The data analysis of study I clearly shows that during the first 6 months of the study, the IG had increased motor skills, whereas the motor skills of the CG slightly deteriorated. After 6 months, there was a statistically significant difference in motor skills between the 2 groups (Figure 3). These findings are in line with the predominantly promising potential of video game–based interventions (serious games) for the motor skill development of seniors [42-45]. Under known conditions and in the context of a regular everyday life routine, motor stability can be built up, therefore reducing the risk of falling in old age [49]. The results of this study also support the known positive tendencies toward improved cognition in the IG. However, the missing main effects need to be addressed and discussed. Due to the clear trend of the data, it seems conclusive that the time frame for changes in particular is not sufficient. It should also be noted that there are many motor impairments in seniors that cannot be reversed or influenced by training. This might have a major impact on the test results, which do not measure these limitations. It seems imperative to address these points in future research.

Discussion Study 2

After 6 months of intervention, the outbreak of the COVID-19 pandemic led to severe restrictions in nursing home facilities, which essentially led to isolation and separation, resulting in an overall strong reduction in physical activity. The effects can be clearly seen in the collected data, which show a significant decrease in the motor skills previously gained, resulting in the IG almost falling back to the initial level (Figure 4) and a continued decrease in the CG motor skills as well. These data clearly show the serious effects of isolation measures on motor skills. In line with previous research, the data confirm a deterioration in motor skills, associated with a higher risk of falling [67]. The continued use of serious games does not seem to be able to stop this deterioration in isolation, a finding that may be due to the intensity of the changes. It can be assumed that mobility is negatively affected by the failure of conventional therapeutic, individually tailored, and medically necessary offers such as physical and occupational therapy. Opportunities to exercise without a special therapeutic approach, such as walks outside, excursions, or other therapy-related activities, have also ceased to exist during the pandemic-induced isolation. Isolation reduces social interaction and affects mental health, ultimately leading to reduced physical performance. Regardless of the use of MemoreBox, the lack of social contact in connection with far-reaching changes in daily routines had a considerable negative effect on the overall physical health of the participants.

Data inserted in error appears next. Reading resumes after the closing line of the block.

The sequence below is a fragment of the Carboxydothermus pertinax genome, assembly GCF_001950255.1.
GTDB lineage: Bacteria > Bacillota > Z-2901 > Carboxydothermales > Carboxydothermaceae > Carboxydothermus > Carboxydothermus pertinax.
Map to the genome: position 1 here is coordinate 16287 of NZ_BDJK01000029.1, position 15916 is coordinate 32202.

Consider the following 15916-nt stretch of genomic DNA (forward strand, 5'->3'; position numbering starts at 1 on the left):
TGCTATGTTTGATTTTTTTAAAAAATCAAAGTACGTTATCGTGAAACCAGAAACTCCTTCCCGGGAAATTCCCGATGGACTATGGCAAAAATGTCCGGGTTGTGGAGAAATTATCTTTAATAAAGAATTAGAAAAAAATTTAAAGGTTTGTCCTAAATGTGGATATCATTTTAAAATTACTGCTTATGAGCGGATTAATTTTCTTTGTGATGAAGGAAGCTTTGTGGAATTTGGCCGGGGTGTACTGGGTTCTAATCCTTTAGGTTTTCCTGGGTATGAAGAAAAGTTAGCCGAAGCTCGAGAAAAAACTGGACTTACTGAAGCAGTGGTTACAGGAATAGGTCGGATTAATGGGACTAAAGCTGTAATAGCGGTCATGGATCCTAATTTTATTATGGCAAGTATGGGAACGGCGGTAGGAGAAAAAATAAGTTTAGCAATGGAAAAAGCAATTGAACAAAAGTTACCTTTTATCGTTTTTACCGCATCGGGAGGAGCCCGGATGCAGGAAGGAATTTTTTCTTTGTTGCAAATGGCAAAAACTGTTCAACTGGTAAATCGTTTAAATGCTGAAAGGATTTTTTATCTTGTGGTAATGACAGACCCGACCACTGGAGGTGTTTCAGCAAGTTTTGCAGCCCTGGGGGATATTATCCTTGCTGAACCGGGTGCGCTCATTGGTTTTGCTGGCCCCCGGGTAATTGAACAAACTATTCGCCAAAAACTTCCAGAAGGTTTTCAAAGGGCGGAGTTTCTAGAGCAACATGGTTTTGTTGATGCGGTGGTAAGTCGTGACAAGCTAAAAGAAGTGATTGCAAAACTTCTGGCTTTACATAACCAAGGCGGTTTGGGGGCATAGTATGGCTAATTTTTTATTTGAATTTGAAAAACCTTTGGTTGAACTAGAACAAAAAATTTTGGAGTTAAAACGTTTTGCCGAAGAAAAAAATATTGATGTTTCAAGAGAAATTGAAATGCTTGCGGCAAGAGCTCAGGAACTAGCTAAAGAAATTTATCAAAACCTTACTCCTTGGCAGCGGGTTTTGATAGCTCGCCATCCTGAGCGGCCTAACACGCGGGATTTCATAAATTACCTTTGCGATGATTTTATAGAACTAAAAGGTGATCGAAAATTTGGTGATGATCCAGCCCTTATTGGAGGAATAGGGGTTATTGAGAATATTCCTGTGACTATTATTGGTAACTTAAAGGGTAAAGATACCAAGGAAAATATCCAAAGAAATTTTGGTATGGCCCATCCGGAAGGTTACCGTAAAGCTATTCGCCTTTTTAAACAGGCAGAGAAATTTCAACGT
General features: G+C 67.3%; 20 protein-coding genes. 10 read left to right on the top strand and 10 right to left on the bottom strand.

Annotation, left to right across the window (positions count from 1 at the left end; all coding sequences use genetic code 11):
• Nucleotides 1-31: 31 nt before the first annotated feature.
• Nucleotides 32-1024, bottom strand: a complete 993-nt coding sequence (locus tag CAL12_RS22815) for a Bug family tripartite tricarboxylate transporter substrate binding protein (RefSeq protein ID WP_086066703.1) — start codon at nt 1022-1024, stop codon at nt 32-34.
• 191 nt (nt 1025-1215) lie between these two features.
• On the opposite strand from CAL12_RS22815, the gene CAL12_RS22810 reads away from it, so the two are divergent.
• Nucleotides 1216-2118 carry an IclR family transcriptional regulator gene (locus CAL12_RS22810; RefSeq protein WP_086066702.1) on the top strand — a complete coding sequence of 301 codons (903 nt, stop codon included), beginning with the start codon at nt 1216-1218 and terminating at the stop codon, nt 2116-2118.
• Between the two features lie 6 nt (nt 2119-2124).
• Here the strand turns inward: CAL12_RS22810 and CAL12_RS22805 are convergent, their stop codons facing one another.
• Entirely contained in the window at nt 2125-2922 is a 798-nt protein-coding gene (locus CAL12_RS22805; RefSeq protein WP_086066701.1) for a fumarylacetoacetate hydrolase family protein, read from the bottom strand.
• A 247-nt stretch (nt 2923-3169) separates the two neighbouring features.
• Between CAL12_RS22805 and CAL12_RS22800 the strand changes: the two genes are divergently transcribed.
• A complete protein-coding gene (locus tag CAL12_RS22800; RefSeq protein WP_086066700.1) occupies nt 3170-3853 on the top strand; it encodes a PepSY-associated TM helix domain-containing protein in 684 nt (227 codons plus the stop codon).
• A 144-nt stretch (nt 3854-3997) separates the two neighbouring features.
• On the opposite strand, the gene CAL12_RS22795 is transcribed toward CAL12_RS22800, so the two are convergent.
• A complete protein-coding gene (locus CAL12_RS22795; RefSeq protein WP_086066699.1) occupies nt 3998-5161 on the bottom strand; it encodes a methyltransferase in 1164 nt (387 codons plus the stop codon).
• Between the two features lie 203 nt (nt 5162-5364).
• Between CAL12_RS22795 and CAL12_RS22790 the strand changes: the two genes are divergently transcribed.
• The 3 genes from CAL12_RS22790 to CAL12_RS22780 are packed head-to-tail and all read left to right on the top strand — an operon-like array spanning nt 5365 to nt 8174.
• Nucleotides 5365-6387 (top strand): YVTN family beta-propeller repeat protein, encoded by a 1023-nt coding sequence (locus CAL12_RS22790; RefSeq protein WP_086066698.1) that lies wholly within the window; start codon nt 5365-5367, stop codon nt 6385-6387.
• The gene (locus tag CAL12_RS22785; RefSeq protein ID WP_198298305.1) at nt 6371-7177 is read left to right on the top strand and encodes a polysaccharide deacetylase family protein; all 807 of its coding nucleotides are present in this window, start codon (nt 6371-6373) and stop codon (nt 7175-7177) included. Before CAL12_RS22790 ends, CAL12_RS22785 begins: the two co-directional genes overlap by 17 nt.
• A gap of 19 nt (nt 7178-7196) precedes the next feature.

Based on these findings, we conclude that serious games can have a positive influence on the motor skills of seniors. However, despite continued use, other severe motor restrictions (in this case, isolation and separation) can counteract the gain in motor skills. Moreover, regardless of the examined intervention, the data clearly show that COVID-19-related restrictions had a significantly negative influence on the motor skills of the participating seniors. Despite the subsequent limitations, the longitudinal data underlying this study offered a valuable and rare opportunity to examine the direct effects the isolating measures implemented during the COVID-19 pandemic have on senior citizens’ health and mobility. Regarding the reported results on the effectiveness of MemoreBox, this intervention certainly provides a complementary measure to already established prevention programs.


The data collection instrument designed by the study and the examined data have clear limitations. The design limitations, which were analyzed in detail in Kleschnitzki et al [68], are primarily due to the voluntary assignment of the participants to the groups. The lack of randomization is an artifact of the practical implementation.